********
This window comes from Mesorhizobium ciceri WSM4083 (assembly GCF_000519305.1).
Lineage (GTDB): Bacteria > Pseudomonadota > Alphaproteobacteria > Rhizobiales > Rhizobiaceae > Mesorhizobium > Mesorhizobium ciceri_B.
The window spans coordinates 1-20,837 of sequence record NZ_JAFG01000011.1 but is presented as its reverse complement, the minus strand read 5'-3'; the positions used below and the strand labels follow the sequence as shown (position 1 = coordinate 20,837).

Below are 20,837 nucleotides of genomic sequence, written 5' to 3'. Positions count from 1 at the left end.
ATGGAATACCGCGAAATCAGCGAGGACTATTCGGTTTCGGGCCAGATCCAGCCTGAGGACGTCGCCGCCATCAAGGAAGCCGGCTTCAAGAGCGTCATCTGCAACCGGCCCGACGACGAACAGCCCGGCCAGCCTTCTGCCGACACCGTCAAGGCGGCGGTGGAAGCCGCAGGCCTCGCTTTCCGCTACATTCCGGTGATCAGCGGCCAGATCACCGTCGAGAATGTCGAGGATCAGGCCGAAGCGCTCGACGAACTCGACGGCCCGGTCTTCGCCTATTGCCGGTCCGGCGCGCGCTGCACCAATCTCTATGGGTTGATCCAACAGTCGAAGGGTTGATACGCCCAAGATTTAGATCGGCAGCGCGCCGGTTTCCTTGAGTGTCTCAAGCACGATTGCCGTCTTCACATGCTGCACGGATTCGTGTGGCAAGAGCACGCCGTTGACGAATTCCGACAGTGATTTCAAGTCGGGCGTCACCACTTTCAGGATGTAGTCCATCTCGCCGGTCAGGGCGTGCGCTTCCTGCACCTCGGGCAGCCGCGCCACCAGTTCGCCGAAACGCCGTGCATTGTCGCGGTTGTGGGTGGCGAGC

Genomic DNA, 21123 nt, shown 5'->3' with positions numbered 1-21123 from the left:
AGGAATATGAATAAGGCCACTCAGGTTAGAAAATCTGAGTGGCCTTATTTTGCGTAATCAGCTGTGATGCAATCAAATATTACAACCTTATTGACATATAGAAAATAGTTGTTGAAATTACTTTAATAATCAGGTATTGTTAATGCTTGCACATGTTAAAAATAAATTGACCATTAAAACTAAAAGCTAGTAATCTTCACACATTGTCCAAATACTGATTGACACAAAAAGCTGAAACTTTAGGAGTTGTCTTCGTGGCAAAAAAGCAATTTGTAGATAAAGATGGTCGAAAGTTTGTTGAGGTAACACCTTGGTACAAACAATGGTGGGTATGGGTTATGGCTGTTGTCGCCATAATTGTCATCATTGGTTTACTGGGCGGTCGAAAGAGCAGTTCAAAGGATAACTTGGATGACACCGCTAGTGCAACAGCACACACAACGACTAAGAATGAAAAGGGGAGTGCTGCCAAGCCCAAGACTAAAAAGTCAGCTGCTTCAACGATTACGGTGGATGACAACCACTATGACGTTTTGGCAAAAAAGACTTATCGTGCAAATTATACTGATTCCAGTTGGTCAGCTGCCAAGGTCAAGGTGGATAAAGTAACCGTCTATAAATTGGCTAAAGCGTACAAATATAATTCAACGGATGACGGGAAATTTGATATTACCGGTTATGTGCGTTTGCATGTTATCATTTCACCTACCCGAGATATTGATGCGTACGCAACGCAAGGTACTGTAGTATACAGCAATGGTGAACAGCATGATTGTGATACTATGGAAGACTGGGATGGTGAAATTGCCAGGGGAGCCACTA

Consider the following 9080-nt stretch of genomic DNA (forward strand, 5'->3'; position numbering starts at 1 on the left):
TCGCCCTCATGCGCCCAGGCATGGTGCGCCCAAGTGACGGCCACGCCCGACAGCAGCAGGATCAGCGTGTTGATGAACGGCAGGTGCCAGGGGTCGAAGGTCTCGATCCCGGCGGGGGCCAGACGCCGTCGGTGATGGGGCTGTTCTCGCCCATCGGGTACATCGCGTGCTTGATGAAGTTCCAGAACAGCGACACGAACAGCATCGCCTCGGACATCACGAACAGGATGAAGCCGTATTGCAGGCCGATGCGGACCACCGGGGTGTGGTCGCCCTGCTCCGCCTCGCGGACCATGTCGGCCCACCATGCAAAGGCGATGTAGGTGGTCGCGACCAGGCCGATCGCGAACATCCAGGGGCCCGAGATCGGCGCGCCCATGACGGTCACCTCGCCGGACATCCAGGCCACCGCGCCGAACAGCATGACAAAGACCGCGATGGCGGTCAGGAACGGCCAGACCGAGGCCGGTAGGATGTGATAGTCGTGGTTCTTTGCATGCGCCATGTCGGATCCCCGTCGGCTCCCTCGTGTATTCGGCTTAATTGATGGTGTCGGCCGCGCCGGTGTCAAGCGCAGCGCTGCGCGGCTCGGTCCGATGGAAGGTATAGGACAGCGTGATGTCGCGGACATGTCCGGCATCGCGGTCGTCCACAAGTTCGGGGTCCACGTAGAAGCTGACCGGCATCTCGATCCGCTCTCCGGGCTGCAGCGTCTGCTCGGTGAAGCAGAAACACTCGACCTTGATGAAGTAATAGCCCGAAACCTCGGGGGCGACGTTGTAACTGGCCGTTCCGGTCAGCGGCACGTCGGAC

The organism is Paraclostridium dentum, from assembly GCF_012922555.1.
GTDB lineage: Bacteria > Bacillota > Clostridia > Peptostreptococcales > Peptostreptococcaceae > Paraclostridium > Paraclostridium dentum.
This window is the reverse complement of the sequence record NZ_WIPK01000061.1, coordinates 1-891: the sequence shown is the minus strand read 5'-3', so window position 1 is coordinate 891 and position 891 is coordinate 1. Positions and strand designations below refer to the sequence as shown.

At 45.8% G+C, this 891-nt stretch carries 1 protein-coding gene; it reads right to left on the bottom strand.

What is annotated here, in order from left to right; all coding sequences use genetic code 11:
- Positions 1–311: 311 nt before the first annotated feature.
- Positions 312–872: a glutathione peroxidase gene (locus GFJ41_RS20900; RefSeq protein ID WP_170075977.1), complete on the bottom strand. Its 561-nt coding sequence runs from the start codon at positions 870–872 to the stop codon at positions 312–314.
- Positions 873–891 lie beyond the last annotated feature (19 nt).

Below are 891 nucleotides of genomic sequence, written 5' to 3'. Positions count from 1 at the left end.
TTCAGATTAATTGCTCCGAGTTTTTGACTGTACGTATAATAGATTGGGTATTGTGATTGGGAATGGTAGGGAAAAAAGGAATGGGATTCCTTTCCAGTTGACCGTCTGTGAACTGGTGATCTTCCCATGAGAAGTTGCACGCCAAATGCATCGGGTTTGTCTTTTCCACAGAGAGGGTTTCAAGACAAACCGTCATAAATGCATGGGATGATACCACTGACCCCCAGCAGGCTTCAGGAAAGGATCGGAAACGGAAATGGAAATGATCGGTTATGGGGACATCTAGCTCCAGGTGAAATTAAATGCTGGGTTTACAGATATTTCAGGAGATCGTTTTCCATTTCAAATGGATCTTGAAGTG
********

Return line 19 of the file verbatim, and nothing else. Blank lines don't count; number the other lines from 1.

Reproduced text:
TTCAGATTAATTGCTCCGAGTTTTTGACTGTACGTATAATAGATTGGGTATTGTGATTGGGAATGGTAGGGAAAAAAGGAATGGGATTCCTTTCCAGTTGACCGTCTGTGAACTGGTGATCTTCCCATGAGAAGTTGCACGCCAAATGCATCGGGTTTGTCTTTTCCACAGAGAGGGTTTCAAGACAAACCGTCATAAATGCATGGGATGATACCACTGACCCCCAGCAGGCTTCAGGAAAGGATCGGAAACGGAAATGGAAATGATCGGTTATGGGGACATCTAGCTCCAGGTGAAATTAAATGCTGGGTTTACAGATATTTCAGGAGATCGTTTTCCATTTCAAATGGATCTTGAAGTG